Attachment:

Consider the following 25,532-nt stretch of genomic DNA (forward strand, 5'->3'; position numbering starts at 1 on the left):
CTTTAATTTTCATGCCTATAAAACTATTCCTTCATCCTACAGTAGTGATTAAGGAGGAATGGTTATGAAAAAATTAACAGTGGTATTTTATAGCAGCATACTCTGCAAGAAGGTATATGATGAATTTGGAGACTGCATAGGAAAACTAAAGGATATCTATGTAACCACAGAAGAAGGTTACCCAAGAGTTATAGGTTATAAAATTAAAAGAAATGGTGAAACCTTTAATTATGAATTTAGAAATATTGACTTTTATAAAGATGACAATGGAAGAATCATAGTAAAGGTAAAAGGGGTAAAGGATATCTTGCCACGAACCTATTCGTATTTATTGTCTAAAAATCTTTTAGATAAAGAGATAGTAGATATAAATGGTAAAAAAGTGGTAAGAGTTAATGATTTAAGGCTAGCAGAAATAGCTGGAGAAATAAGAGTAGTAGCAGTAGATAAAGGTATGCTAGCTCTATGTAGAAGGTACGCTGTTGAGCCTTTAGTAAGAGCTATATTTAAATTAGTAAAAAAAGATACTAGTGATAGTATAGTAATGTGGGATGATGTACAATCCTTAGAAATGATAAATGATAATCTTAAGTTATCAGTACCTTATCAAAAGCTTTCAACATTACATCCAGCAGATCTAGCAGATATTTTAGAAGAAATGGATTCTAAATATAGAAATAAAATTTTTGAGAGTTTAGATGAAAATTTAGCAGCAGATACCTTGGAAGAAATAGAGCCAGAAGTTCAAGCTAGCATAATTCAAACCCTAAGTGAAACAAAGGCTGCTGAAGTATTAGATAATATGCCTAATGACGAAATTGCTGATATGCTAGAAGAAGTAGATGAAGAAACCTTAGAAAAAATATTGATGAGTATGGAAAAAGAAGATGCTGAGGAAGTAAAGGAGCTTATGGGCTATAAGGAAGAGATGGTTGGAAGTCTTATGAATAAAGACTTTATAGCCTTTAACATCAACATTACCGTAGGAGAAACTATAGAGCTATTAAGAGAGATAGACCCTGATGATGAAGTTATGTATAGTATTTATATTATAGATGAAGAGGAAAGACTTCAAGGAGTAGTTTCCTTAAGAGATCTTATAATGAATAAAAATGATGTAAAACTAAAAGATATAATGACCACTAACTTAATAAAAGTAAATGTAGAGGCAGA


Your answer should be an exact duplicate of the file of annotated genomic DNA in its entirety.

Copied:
Consider the following 25,532-nt stretch of genomic DNA (forward strand, 5'->3'; position numbering starts at 1 on the left):
CTTTAATTTTCATGCCTATAAAACTATTCCTTCATCCTACAGTAGTGATTAAGGAGGAATGGTTATGAAAAAATTAACAGTGGTATTTTATAGCAGCATACTCTGCAAGAAGGTATATGATGAATTTGGAGACTGCATAGGAAAACTAAAGGATATCTATGTAACCACAGAAGAAGGTTACCCAAGAGTTATAGGTTATAAAATTAAAAGAAATGGTGAAACCTTTAATTATGAATTTAGAAATATTGACTTTTATAAAGATGACAATGGAAGAATCATAGTAAAGGTAAAAGGGGTAAAGGATATCTTGCCACGAACCTATTCGTATTTATTGTCTAAAAATCTTTTAGATAAAGAGATAGTAGATATAAATGGTAAAAAAGTGGTAAGAGTTAATGATTTAAGGCTAGCAGAAATAGCTGGAGAAATAAGAGTAGTAGCAGTAGATAAAGGTATGCTAGCTCTATGTAGAAGGTACGCTGTTGAGCCTTTAGTAAGAGCTATATTTAAATTAGTAAAAAAAGATACTAGTGATAGTATAGTAATGTGGGATGATGTACAATCCTTAGAAATGATAAATGATAATCTTAAGTTATCAGTACCTTATCAAAAGCTTTCAACATTACATCCAGCAGATCTAGCAGATATTTTAGAAGAAATGGATTCTAAATATAGAAATAAAATTTTTGAGAGTTTAGATGAAAATTTAGCAGCAGATACCTTGGAAGAAATAGAGCCAGAAGTTCAAGCTAGCATAATTCAAACCCTAAGTGAAACAAAGGCTGCTGAAGTATTAGATAATATGCCTAATGACGAAATTGCTGATATGCTAGAAGAAGTAGATGAAGAAACCTTAGAAAAAATATTGATGAGTATGGAAAAAGAAGATGCTGAGGAAGTAAAGGAGCTTATGGGCTATAAGGAAGAGATGGTTGGAAGTCTTATGAATAAAGACTTTATAGCCTTTAACATCAACATTACCGTAGGAGAAACTATAGAGCTATTAAGAGAGATAGACCCTGATGATGAAGTTATGTATAGTATTTATATTATAGATGAAGAGGAAAGACTTCAAGGAGTAGTTTCCTTAAGAGATCTTATAATGAATAAAAATGATGTAAAACTAAAAGATATAATGACCACTAACTTAATAAAAGTAAATGTAGAGGCAGA